Good games, weird data

Paul Millsap is the barometer for the Nuggets' playoff success

Paul Millsap is the barometer for the Nuggets' playoff success

My fantasy basketball addiction manifests itself in mostly harmful ways—attention span and cellular data taking the biggest hit—but it does provide one hidden benefit. Instead of watching the local teams struggle, I tune in to see how my squad performs across the league. I’ve particularly enjoyed watching the Denver Nuggets, an exciting young squad built around the Point Center trickery of Nikola Jokic. Jokic pulls together statlines that transcend big man expectations. Per Basketball Reference, there’s been only nine seasons where a player had 20+ points, 10+ rebounds, and 7+ assists. Jokic had the second highest true shooting percentage among these occurrences, after Wilt Chamberlain. It doesn’t hurt that Jokic has a hilariously herky-jerky, below the rim game that looks a lot like a pickup game superstar.

Jokic’s greatness produced some chatter around MVP votes from smart writers like Zach Lowe, and he ended the year firmly in the top five of my own MVP scoring model. Yet, when I watch the Nuggets, I fight this feeling that Jokic’s performance, while vital to the team’s success, isn’t the biggest indicator for victory or defeat.

Jokic may offer a consistently high floor, but does a good game from the Joker mean the Nuggets are likely to win? Is the more volatile Jamal Murray a better barometer for success? As the Nuggets fight to avoid a first round upset against the Spurs, I thought this question deserved further examination.

Ideas around methodology

Basketball Reference helpfully includes a Game Score metric for every game played. Think of it as shorthand for, did this guy have a good game?. Game score powered my Trae Young resurgence piece, and I think it will be useful here to see how players do in wins and losses.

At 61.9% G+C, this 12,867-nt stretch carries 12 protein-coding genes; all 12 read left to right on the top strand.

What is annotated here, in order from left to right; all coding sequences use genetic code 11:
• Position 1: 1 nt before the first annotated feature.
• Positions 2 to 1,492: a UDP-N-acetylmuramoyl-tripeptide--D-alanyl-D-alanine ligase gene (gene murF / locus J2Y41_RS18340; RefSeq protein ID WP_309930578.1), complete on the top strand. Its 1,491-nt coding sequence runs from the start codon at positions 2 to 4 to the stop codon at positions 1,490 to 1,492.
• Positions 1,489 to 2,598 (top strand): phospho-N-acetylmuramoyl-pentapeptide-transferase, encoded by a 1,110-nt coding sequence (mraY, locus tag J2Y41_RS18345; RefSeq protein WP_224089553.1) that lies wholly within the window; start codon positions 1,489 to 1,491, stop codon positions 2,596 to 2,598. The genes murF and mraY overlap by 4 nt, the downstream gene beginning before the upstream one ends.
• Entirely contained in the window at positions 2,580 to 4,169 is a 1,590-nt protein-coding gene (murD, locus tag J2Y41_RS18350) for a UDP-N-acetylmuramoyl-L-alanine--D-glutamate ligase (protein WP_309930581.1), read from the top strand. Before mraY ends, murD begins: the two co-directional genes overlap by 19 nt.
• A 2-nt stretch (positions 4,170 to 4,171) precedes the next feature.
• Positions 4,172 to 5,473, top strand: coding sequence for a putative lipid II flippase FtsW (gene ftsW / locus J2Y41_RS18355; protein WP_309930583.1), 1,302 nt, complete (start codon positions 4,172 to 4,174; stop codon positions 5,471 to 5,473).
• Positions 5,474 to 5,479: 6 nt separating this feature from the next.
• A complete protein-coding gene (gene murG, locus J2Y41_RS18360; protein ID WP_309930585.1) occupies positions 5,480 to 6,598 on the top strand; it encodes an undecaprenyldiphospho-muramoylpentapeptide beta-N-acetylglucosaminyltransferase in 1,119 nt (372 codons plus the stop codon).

I filtered out games for players who had less than ten minutes to ensure enough time in-game to measure. To benchmark Denver’s output, I added three other teams with different production levels.

As you’d expect, players typically had better performances in wins than in losses. A Nuggets player typically produced a game score 26.1% higher when they win, while a great team like the Bucks had a lower change (11.5%). A bottom-dweller like the Knicks had a much higher delta (39.8%). Intuitively, these ranges make sense: a team that often underperformed like New York would need a bigger bump to find success, while consistently great squads like Milwaukee have a high floor in wins and losses. The team-wide calculation allows us to set a benchmark for performance increases in a victory. 

I’m interested mainly in players with a higher difference in game score between wins and losses. Do these fulcrum players impact winning more than expected? When on, does this indicate a higher likelihood that the team will do well?

How does this look for the Nuggets?

For guys like Paul Millsap and Jamal Murray, they show a higher than average change in their performances in wins vs losses. Jokic fits roughly the overall team benchmark, fitting the gut feeling that he’s performing well regardless of outcome. At the other end of the graph, we have poor Trey Lyles and Monte Morris.

Do these performances impact team record?

Lift alone can’t prove or disprove this theory, but it gives us a framework to analyze certain players. In games where Jokic outperformed his average game score, the team went 27-11: in games below his typical output, the production only slightly dips, to 26-16.

Murray has a similar split in his gamelogs. The Nuggets went 25-15 in his poor games and 24-11 in his above-average ones. Millsap, however, appears to be the truest bellwether. In instances where he had a below-par performance, the Nuggets had a record of 17-17. When he’s on, Denver went an insane 32-4putting them on a pace for a 73 win season. 

So far, the trend holds for the early playoff results. In their game one loss, Jokic led the team in game score while Millsap struggled mightily, putting up half of his season average. Millsap rebounded in game two with an above-average output, helping to spark a Nuggets win. He again struggled in the Nuggets’ loss in game three at San Antonio.

Playoff samples might be small, but this trend shows a ton of promise. Millsap is not the most valuable player on Denver, or potentially even the second-most. Yet, for the Nuggets to fully weaponize their young promise, they need their grizzled vet Millsap to win the day.

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Jamie Larson